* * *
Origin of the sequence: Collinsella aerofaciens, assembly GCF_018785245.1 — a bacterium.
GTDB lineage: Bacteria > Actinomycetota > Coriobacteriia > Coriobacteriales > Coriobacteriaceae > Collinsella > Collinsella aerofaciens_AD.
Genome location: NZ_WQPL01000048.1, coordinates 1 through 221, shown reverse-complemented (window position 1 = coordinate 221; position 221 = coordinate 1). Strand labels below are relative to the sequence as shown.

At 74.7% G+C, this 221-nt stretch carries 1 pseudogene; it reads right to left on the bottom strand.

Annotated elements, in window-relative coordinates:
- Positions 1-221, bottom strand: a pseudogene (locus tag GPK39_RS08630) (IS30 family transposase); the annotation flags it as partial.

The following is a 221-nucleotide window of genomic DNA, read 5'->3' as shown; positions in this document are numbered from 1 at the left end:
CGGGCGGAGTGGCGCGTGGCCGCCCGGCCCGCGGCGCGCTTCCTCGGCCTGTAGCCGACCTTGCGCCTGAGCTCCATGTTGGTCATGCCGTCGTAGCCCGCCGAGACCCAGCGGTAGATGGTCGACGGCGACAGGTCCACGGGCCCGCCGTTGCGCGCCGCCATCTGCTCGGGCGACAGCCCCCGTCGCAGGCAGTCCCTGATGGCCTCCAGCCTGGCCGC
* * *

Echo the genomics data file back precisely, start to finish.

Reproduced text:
Origin of the sequence: Collinsella aerofaciens, assembly GCF_018785245.1 — a bacterium.
GTDB lineage: Bacteria > Actinomycetota > Coriobacteriia > Coriobacteriales > Coriobacteriaceae > Collinsella > Collinsella aerofaciens_AD.
Genome location: NZ_WQPL01000048.1, coordinates 1 through 221, shown reverse-complemented (window position 1 = coordinate 221; position 221 = coordinate 1). Strand labels below are relative to the sequence as shown.

At 74.7% G+C, this 221-nt stretch carries 1 pseudogene; it reads right to left on the bottom strand.

Annotated elements, in window-relative coordinates:
- Positions 1-221, bottom strand: a pseudogene (locus tag GPK39_RS08630) (IS30 family transposase); the annotation flags it as partial.

The following is a 221-nucleotide window of genomic DNA, read 5'->3' as shown; positions in this document are numbered from 1 at the left end:
CGGGCGGAGTGGCGCGTGGCCGCCCGGCCCGCGGCGCGCTTCCTCGGCCTGTAGCCGACCTTGCGCCTGAGCTCCATGTTGGTCATGCCGTCGTAGCCCGCCGAGACCCAGCGGTAGATGGTCGACGGCGACAGGTCCACGGGCCCGCCGTTGCGCGCCGCCATCTGCTCGGGCGACAGCCCCCGTCGCAGGCAGTCCCTGATGGCCTCCAGCCTGGCCGC